Most batteries come at standard 2600mAH capacity.

Now the more batteries you connect in parallel more is the total capacity of your battery-pack. Suppose you get 4 x 2600mAH batteries and connect them in parallel, then their voltage will stay the same but their charge capacity will add up, so the total capacity will be 10400mAH.

Capacity of battery-pack directly translates to the number of times you can charge your mobile phone battery. Now some people might have a misconception that "my mobile battery is of 2000mAH and 10400/2000 = 5, so i will be able to charge my mobile battery 5 times" . 

NO thats wrong actually.

How many times you can charge your mobile battery depends on many other factors too.

First of all nearly 10-15 % of the battery energy is wasted as heat during conversion from 3.8v to 5v.

Now we provide 5v to the phone but the phone's internal charging circuitry also wastes some 5 to 10% power.

When we say 2600mAH, we mean the total charge of the battery when used from full charge to full depletion. But if you deplete a rechargeable battery completely then you can't charge it any more, because a irreversible chemical reaction will occur in it . So we can use it until the battery voltage stays above 3v.

So that translates to roughly 70-80% of the total battery energy that is directly going into your mobile battery.

You would be surprised to know that many of us could get these batteries from used up old laptop battery-packs, and actually i built mine from used laptop battery only, but there are some quirks related to using cells from a depleted laptop battery-pack.  So i will explain it in the last post of this series.

OKAY now i think we have enough info regarding batteries, lets proceed to the next part in the list.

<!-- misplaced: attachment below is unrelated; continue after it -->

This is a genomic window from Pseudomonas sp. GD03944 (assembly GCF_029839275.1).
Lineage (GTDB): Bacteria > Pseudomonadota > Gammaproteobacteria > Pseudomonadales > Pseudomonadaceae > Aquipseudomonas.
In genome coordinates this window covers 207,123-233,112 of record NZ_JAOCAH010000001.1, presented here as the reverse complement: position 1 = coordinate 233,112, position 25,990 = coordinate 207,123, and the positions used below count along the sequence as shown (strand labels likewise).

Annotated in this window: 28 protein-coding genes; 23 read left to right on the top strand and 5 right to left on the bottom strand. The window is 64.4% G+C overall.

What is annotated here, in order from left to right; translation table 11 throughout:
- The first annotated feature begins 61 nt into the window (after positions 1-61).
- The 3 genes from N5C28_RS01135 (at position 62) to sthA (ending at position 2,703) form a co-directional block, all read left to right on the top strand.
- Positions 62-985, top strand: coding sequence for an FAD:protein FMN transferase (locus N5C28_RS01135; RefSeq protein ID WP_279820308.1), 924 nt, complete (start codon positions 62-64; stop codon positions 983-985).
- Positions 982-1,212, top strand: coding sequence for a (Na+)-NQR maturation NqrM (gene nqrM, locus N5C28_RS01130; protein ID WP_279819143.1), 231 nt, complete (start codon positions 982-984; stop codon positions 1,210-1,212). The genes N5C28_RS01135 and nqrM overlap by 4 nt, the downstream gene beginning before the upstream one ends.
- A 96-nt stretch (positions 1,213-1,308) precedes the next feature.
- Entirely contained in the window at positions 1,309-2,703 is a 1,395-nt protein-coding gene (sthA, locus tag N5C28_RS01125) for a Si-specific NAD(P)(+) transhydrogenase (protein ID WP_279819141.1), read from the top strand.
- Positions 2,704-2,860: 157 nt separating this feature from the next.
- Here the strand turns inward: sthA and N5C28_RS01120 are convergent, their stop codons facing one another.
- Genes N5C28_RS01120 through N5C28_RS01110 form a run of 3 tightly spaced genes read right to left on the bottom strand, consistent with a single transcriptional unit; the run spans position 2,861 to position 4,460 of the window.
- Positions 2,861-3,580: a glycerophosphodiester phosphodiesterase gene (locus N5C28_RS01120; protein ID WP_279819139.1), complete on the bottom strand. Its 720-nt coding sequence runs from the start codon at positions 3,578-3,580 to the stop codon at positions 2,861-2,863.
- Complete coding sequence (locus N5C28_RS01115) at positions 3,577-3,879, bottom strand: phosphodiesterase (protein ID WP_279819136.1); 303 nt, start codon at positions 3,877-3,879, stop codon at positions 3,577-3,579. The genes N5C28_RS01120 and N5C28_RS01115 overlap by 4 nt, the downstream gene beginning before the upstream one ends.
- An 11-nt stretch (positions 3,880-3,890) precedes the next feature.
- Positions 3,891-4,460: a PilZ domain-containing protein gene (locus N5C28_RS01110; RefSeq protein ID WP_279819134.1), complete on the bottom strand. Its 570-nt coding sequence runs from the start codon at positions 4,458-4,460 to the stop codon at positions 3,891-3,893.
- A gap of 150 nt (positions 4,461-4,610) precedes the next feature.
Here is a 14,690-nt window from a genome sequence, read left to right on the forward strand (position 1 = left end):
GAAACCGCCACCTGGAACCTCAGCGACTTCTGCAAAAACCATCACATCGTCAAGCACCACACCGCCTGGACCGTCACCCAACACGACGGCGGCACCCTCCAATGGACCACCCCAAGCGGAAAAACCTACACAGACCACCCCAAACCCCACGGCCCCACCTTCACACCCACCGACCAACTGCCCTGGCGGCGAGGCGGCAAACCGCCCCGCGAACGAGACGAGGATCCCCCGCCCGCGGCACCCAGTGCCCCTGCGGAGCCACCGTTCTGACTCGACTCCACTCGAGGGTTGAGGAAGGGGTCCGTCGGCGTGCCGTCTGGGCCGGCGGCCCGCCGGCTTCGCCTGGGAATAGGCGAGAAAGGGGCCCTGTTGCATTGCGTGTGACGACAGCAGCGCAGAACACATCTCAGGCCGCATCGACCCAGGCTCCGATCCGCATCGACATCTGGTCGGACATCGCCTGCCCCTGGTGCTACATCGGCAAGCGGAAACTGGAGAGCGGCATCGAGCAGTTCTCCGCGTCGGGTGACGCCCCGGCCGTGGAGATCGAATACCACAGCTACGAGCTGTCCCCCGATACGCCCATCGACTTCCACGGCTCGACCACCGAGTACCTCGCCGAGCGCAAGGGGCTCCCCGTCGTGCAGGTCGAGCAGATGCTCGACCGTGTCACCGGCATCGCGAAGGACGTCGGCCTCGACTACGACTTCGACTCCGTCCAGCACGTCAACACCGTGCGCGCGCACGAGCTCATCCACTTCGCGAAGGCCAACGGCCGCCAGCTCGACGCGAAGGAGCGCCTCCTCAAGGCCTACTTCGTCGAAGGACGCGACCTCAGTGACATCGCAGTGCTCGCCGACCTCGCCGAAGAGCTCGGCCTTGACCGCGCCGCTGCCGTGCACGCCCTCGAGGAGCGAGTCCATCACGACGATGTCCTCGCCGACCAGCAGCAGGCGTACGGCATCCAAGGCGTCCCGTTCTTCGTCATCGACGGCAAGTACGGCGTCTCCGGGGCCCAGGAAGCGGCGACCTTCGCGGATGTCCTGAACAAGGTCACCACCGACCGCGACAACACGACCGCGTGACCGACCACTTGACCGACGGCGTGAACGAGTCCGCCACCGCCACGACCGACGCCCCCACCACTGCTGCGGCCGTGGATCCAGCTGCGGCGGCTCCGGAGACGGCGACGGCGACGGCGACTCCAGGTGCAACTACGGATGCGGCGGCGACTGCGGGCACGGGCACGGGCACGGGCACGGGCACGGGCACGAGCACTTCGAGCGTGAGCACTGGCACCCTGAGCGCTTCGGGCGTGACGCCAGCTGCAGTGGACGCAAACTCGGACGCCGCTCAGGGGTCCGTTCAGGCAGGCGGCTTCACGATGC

Step-Up Converter:

The LM2577 Step-up(boost) converter. It is a DC-DC conversion circuit which takes any DC input voltage between 2.5 to 27 volts and can provide a constant regulated output anywhere between 3v to 30v, provided that the input voltage doesn't exceed the set output voltage.

If the input voltage exceeds adjusted output voltage then output will start directly following input and no conversion or regulation will take place.




To set the output properly first connect the battery at the input pins keeping in mind the correct polarity and then connect a multimeter across the output and keep turning the trim-pot until you get 5.0v on your multimeter.

Just take look at the video below for further clarification..



Once the output is adjusted, the step-up converter tuning part is complete.

Now just take a piece of dot-pcb (prototyping PCB) and mount the USB socket/receptacle on it and solder its legs firmly, then solder the output pads(O+, O-) of the LM2577 step-up circuits to two wires and solder the other ends to USB socket mounted on the PCB.




So now you have setup the output portion of our project successfully.

We will look into building the Control Circuit in the next part of this blog.

Click here to proceed to the next part in this series. 
Unknown An Electronics and Tech Enthusiast

I am a Tech enthusiast who loves to build stuff like new gadgets and tinker around with electronic devices doing some DIY stuff, writing some code and in the process providing something back to the community.